The U.S. State Department has folded the office that dealt with Russia and other former Soviet republics into its European Bureau. Was that a signal of lessening U.S. interests in relations with Moscow? RFE/RL Washington correspondent Frank Csongos interviewed several independent analysts and filed this report.
Washington, 29 May 2001 (RFE/RL) -- The State Department has closed down the office that handled U.S. relations with former Soviet republics, assigning its duties to the sprawling European Bureau. Some analysts view the move as a downgrading of relations with Russia.
The reorganization was disclosed earlier this month by Elizabeth Jones, who was nominated by U.S. President George W. Bush to be assistant secretary of state for European affairs.
Jones told a Senate panel considering her nomination that Secretary of State Colin Powell folded the Office of the Special Adviser for the New Independent States into the Bureau of European Affairs. Jones said the bureau will be responsible for managing relations and coordinating policy toward all the states of the Eurasian region -- from Iceland in the West to the Russian Far East, from the Nordic states southward to Central Asia, the Mediterranean and the Caucasus.
Dimitri Simes, president of the Washington-based Nixon Center, a non-governmental think tank, said the department's move was logical. Simes, an expert on U.S.-Russian relations, views the move as more of a bureaucratic measure than a strategic one. Still, he tells RFE/RL, Russia has become less of a priority for the Bush administration.
"Russia is no longer a superpower. And clearly the Soviet Union was a superpower primarily because of military power, and the military power is simply not there anymore. And there is no Cold War-style conflict. For all these reasons, Russia is bound to play a much lesser role in American policy-making."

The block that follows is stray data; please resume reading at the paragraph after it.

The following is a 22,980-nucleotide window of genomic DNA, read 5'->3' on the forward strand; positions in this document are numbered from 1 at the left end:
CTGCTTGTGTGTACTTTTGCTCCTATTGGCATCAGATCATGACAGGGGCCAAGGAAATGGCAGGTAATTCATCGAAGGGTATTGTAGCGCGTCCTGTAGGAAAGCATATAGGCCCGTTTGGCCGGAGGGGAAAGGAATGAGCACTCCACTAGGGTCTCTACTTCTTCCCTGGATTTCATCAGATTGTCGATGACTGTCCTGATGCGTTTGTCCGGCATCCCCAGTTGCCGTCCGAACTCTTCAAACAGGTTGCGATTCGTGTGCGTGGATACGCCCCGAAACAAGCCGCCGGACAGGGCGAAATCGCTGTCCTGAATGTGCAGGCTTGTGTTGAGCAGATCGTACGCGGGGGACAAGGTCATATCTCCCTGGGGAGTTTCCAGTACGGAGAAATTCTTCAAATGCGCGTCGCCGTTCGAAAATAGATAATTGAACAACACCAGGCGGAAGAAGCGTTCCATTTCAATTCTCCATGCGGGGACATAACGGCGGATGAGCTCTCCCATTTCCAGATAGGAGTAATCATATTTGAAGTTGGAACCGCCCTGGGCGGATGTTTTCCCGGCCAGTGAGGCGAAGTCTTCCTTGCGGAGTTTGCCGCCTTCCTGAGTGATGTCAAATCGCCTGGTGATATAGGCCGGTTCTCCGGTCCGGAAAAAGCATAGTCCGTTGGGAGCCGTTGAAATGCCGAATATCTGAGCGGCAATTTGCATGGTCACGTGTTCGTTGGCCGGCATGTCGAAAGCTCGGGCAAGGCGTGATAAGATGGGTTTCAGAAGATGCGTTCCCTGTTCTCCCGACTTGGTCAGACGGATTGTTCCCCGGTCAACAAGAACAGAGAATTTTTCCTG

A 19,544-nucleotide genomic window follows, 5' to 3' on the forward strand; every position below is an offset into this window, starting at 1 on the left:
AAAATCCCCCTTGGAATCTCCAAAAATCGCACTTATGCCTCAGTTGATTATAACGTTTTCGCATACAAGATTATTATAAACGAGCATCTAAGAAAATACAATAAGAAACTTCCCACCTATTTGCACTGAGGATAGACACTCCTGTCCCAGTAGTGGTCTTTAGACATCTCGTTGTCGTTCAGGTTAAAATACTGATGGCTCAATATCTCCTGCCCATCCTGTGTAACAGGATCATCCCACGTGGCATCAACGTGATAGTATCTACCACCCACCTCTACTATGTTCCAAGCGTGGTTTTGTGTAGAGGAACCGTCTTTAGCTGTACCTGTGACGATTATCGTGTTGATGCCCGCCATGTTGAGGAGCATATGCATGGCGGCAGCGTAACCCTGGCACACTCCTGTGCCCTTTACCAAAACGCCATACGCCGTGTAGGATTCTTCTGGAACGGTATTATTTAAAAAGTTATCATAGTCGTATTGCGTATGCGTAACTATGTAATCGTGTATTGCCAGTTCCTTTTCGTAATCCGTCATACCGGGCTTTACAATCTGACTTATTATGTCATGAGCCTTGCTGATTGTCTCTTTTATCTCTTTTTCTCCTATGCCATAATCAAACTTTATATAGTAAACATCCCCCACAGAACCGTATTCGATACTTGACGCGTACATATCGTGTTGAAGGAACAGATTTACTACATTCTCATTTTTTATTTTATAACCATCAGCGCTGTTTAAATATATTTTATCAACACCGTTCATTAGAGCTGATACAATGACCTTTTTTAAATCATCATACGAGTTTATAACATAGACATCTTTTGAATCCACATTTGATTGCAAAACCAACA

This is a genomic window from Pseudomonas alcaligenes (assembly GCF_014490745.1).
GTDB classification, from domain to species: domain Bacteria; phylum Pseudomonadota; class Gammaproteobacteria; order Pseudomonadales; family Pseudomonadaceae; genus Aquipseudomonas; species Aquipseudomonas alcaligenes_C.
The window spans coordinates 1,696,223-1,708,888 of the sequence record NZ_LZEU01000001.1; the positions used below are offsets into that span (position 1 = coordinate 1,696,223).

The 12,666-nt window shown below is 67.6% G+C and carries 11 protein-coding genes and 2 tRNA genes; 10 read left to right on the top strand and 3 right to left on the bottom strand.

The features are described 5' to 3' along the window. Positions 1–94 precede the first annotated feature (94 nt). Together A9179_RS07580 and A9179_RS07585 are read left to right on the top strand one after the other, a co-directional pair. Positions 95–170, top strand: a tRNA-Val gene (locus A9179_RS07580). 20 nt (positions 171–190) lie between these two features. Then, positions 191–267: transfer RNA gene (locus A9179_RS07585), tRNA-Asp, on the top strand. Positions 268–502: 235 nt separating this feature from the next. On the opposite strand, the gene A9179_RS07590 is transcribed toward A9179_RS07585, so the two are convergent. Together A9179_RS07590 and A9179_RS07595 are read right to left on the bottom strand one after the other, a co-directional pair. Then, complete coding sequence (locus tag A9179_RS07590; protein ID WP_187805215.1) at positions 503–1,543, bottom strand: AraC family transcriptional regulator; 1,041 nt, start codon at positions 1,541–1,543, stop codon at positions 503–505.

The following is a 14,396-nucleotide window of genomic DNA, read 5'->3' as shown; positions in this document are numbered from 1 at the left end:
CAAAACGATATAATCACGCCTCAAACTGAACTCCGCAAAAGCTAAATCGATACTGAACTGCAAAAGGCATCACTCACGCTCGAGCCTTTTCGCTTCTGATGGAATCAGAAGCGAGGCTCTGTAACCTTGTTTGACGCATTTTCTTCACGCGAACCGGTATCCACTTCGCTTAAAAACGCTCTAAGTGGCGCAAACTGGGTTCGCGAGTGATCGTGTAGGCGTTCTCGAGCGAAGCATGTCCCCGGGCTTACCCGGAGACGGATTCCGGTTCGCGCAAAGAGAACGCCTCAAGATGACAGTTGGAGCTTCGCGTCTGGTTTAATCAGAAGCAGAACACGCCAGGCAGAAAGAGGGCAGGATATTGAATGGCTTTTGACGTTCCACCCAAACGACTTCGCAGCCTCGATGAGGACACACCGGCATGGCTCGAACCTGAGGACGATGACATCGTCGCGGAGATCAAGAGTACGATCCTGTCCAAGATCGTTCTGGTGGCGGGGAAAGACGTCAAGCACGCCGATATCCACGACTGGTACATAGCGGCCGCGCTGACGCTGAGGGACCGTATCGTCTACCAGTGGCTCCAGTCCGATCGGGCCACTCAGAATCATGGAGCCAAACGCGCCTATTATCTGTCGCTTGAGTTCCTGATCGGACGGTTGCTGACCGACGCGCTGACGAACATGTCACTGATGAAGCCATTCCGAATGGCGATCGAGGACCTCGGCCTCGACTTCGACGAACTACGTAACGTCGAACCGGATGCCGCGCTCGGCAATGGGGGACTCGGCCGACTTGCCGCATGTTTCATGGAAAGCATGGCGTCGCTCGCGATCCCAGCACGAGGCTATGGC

Simes said the Bush administration sees relations with China as the top challenge facing America.
"China is of course on the rise. If you are thinking in terms of geopolitical power struggle, and even military conflict, certainly the potential for that is much higher in the U.S.-Chinese relationship than the U.S.-Russian relationship. The problem the Russians are facing is [that] they really stopped being rivals [with America], but they did not quite become a meaningful partner."
The State Department's Jones told the senators that there are sound policy reasons for restructuring a key part of the department 12 years after the fall of the Berlin Wall and nearly a decade since the collapse of the Soviet Union.
Jones said the department's move is designed to promote greater strategic coherence in U.S. foreign policy formulation and implementation. She said the United States is now well positioned to promote its interests across Europe and Eurasia through the changes it has encouraged -- an enlarged NATO, a deeper partnership with the European Union, maturing relationships with the Caucasus and Central Asia, and a broad policy agenda with Ukraine and Russia.
Jones said: "The great lesson of the 20th century is that the destinies of the North American and Eurasian continents are joined. If Europe is at peace, America is more secure. If countries in transition, such as Russia and Ukraine, develop stable and democratic states, both Europe and America are more secure. If Europe prospers, America does so as well."
Keith Bush (no relation to President Bush) is director of the Russia and East Asia program at the Center for Strategic and International Studies (CSIS), a Washington-based think tank. Bush tells RFE/RL:
"It seems to me that from the beginning the Bush administration wanted to downgrade relations with Russia, promote relations with China -- China is the number one problem in the future -- and that it didn't want to have a special adviser on Russia."
By eliminating the special adviser position, Bush said:
"In a way, they [that is, the U.S. administration] effectively downgraded the status of Russia as one of our major partners."
But Bush also believes that the U.S. is re-evaluating its attitude toward Moscow. He says the tone of the U.S. administration has become friendlier.
Ted Carpenter of the Cato Institute think tank, also located in Washington, says the U.S. administration has made a greater effort in recent weeks to repair relations with Russia and perhaps put the relationship on a sounder footing. He tells RFE/RL this has become evident by the U.S. consulting with Russia on its plan to develop a limited missile defense system, which Moscow opposes. Carpenter says:
"I would describe the current relations between the U.S. and Russia as somewhat weary and tentative on both sides. The Bush administration did not get off to the best start with the president himself describing Russia as not being an enemy but being a potential threat which, I think, many Russians would regard as a distinction without a difference."
President Bush and Russian President Vladimir Putin will meet in the Slovenian capital Ljubljana next month (16 June). It will be their first meeting and may shape the course of U.S.-Russian relations for years to come.